The Party

David Lee Roth once said that music critics hate Van Halen and like Elvis Costello, because critics look like Elvis Costello.

Well, I think critics like movies like The Party because they’re bourgeois boobs like the dinner guests in The Party. No other reason could explain its high score on Rotten Tomatoes, when my wife and I just sat there unamused. Now, good conversation and fights can be fun on screen. I’m thinking of last year’s Beatriz at Dinner, The Big Chill, Peter’s Friends, Who’s Afraid of Virginia Woolf, Guess Who’s Coming to Dinner?, etc.

The only thing I liked about this movie was Kristin Scott Thomas’ performance. I’ve loved her since I first saw her over 20 years ago in The English Patient (I didn’t remember her character in Four Weddings and a Funeral a few years prior). She’s been great in everything since, so it’s a shame she wasn’t given a very good script.

She plays Janice, an ambitious politician who has just been appointed minister for health. Dinner guests arrive and congratulate her, while she discreetly takes phone calls from a lover. Her husband (Timothy Sprall) is in the other room, morosely playing various songs on a stereo (nice to hear “I’m a Man” by Muddy Waters).

Janice’s best friend April is played by Patricia Clarkson, one of the top 5 actresses working today. And it’s this cast that also makes this the most disappointing movie I’ll see this year.

Janice’s husband Gottfried (Bruno Ganz, who played Hitler in Downfall) spouts off new age one-liners that aren’t the least bit interesting.

Cillian Murphy is a banker, who has to run to the bathroom every five minutes for a snort.

There’s a lesbian couple (Cherry Jones and Emily Mortimer), who should be offensive to lesbians everywhere (but then, Asians didn’t seem so bothered by a horribly stereotypical character in Downsizing).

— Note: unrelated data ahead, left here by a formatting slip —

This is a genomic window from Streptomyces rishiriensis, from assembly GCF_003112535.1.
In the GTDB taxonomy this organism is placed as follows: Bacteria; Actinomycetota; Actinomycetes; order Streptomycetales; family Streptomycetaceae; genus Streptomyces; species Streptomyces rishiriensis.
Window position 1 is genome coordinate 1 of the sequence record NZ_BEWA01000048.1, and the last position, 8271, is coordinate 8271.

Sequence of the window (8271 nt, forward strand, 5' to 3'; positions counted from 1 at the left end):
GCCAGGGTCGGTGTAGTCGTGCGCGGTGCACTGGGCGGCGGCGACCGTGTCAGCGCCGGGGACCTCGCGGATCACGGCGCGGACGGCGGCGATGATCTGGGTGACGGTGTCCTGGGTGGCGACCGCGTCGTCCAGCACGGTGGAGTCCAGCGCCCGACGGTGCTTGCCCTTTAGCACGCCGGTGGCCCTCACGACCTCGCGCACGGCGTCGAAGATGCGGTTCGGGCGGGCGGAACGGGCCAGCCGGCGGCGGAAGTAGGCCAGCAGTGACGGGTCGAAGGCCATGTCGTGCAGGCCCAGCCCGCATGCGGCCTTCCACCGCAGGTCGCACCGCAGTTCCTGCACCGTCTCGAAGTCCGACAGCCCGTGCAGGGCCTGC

Soon enough, we learn about why Spall is so sad. I won’t spoil it.

Aleksei Rodionov delivers some handsomely shot scenes, although I’m not sure why it’s in black-and-white.

It all feels like a play, and not a very good one. Thankfully, it’s only 70 minutes long (despite the fact that it felt 700 minutes long).

British filmmaker Sally Porter had nothing to say with this script, and it’s not the least bit funny; but she gave us the horrible Ginger and Rosa (Elle Fanning, Annette Bening, and again with Timothy Spall), so I shouldn’t have expected much.

You know when you’re at a really lame birthday party and you want to leave, but…you haven’t been there that long. They haven’t even cut the cake, and everyone will see you leave. So you grit your teeth and stay, hating every minute of it. When you get a piece of the cake, it’s not that good either. Well, this “party” is kind of like that, except my wife and I were able to just turn it off.   Even though it only had 8 minutes to go before it was over, we didn’t want to waste another second with these people.

0 stars.